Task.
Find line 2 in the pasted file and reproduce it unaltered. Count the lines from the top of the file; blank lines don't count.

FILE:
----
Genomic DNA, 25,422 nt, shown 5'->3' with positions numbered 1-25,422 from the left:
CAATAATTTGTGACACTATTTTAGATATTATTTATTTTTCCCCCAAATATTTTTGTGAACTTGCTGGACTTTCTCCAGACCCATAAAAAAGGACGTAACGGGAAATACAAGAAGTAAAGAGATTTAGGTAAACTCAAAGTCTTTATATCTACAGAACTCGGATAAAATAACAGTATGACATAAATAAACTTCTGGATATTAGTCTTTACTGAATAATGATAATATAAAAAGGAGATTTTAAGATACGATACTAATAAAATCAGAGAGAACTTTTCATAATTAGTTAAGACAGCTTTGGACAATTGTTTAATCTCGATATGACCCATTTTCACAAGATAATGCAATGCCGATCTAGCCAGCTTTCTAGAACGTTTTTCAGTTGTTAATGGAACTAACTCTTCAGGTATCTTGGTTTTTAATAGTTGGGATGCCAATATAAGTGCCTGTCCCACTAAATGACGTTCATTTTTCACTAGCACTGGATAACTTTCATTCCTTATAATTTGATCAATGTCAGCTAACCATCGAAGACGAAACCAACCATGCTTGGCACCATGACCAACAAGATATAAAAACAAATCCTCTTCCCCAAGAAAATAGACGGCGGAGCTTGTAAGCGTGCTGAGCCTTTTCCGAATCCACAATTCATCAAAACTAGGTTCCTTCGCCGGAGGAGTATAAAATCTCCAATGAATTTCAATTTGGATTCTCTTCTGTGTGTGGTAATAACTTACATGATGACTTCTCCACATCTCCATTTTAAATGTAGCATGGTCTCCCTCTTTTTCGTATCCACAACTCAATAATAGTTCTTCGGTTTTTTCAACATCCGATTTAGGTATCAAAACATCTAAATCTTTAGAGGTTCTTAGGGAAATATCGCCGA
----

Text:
CAATAATTTGTGACACTATTTTAGATATTATTTATTTTTCCCCCAAATATTTTTGTGAACTTGCTGGACTTTCTCCAGACCCATAAAAAAGGACGTAACGGGAAATACAAGAAGTAAAGAGATTTAGGTAAACTCAAAGTCTTTATATCTACAGAACTCGGATAAAATAACAGTATGACATAAATAAACTTCTGGATATTAGTCTTTACTGAATAATGATAATATAAAAAGGAGATTTTAAGATACGATACTAATAAAATCAGAGAGAACTTTTCATAATTAGTTAAGACAGCTTTGGACAATTGTTTAATCTCGATATGACCCATTTTCACAAGATAATGCAATGCCGATCTAGCCAGCTTTCTAGAACGTTTTTCAGTTGTTAATGGAACTAACTCTTCAGGTATCTTGGTTTTTAATAGTTGGGATGCCAATATAAGTGCCTGTCCCACTAAATGACGTTCATTTTTCACTAGCACTGGATAACTTTCATTCCTTATAATTTGATCAATGTCAGCTAACCATCGAAGACGAAACCAACCATGCTTGGCACCATGACCAACAAGATATAAAAACAAATCCTCTTCCCCAAGAAAATAGACGGCGGAGCTTGTAAGCGTGCTGAGCCTTTTCCGAATCCACAATTCATCAAAACTAGGTTCCTTCGCCGGAGGAGTATAAAATCTCCAATGAATTTCAATTTGGATTCTCTTCTGTGTGTGGTAATAACTTACATGATGACTTCTCCACATCTCCATTTTAAATGTAGCATGGTCTCCCTCTTTTTCGTATCCACAACTCAATAATAGTTCTTCGGTTTTTTCAACATCCGATTTAGGTATCAAAACATCTAAATCTTTAGAGGTTCTTAGGGAAATATCGCCGA